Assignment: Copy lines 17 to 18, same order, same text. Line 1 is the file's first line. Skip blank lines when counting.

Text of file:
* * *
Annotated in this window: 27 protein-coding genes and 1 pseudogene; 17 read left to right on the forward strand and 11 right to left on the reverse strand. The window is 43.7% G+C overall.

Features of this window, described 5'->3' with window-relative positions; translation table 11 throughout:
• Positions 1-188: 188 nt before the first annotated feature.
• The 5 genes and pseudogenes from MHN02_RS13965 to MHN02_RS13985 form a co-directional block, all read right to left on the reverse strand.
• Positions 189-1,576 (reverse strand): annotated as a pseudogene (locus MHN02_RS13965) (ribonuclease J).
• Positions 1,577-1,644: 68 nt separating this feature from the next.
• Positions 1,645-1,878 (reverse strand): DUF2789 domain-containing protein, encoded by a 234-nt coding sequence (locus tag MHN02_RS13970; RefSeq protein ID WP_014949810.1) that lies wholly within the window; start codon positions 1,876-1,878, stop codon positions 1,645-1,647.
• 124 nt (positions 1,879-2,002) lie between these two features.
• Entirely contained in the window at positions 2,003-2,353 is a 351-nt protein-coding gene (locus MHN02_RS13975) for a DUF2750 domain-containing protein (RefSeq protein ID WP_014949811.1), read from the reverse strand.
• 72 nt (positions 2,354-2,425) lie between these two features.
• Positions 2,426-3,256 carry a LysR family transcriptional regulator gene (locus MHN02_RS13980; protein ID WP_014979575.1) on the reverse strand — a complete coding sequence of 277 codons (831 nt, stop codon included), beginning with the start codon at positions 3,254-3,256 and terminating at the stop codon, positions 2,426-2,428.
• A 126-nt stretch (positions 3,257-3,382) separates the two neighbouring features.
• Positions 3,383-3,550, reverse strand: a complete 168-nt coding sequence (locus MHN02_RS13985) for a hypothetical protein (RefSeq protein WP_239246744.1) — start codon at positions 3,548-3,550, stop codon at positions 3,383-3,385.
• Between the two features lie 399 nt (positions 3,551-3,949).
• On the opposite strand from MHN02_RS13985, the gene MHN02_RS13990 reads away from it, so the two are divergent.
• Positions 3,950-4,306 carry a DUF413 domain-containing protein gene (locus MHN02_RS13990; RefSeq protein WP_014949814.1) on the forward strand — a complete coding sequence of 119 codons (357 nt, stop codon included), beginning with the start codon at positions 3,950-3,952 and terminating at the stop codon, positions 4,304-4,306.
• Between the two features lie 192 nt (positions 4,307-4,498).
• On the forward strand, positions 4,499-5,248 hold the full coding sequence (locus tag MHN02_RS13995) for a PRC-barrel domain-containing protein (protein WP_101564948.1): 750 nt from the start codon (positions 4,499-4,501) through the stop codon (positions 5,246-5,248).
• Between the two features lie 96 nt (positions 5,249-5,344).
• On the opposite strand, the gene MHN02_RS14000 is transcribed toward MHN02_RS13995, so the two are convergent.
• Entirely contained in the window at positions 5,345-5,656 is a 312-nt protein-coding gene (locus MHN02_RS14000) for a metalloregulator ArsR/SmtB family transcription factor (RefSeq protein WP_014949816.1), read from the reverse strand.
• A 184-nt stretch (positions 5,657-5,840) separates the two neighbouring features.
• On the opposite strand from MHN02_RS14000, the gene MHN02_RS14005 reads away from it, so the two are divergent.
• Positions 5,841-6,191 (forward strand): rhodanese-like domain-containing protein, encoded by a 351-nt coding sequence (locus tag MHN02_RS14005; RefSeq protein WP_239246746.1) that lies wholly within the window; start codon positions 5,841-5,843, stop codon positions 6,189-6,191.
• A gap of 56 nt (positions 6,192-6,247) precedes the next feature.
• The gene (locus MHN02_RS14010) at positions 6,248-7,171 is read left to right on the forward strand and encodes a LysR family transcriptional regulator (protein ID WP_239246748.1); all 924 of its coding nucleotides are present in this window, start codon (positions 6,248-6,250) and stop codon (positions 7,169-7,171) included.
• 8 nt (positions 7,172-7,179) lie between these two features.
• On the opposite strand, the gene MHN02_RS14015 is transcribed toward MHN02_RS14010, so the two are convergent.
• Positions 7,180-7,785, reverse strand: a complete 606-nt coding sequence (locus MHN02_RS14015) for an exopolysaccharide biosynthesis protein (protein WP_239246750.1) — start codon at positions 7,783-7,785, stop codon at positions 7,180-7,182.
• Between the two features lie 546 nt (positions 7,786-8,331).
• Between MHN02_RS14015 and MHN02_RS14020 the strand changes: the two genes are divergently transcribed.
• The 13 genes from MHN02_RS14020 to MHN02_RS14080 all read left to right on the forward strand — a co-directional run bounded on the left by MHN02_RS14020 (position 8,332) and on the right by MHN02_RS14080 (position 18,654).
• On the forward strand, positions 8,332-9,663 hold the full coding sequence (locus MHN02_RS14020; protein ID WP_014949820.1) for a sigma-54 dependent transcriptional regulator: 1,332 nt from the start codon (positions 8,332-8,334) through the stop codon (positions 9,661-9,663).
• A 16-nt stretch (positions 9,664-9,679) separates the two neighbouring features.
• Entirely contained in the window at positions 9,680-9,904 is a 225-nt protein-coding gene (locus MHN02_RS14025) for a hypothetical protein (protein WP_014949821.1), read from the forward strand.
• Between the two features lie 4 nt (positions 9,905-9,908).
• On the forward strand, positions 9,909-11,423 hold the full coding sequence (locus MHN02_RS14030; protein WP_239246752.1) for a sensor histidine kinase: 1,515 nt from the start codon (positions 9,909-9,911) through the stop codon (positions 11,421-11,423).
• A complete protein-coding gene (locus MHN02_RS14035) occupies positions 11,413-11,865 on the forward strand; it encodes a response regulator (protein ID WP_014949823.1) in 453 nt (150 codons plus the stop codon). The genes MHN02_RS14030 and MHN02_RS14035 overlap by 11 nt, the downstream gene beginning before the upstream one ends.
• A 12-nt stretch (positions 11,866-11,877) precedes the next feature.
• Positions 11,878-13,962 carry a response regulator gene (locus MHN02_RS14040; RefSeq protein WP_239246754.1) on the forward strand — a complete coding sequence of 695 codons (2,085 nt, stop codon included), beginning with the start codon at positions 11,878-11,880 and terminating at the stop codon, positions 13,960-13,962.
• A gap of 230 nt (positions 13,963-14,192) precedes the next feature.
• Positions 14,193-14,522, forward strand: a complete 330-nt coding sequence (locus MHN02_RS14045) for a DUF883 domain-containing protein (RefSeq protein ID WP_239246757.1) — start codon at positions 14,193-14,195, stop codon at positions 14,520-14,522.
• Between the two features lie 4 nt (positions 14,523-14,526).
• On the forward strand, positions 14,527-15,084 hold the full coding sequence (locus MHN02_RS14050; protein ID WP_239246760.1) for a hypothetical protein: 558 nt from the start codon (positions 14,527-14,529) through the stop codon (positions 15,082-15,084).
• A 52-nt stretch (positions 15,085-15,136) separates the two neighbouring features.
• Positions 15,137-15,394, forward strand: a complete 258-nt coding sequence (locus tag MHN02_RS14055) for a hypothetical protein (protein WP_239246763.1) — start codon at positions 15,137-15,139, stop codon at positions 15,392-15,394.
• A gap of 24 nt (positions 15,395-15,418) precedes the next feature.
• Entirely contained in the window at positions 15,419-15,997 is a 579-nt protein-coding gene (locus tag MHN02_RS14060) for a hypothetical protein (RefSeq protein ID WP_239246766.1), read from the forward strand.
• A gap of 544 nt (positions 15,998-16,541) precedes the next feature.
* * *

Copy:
• Between the two features lie 192 nt (positions 4,307-4,498).
• On the forward strand, positions 4,499-5,248 hold the full coding sequence (locus tag MHN02_RS13995) for a PRC-barrel domain-containing protein (protein WP_101564948.1): 750 nt from the start codon (positions 4,499-4,501) through the stop codon (positions 5,246-5,248).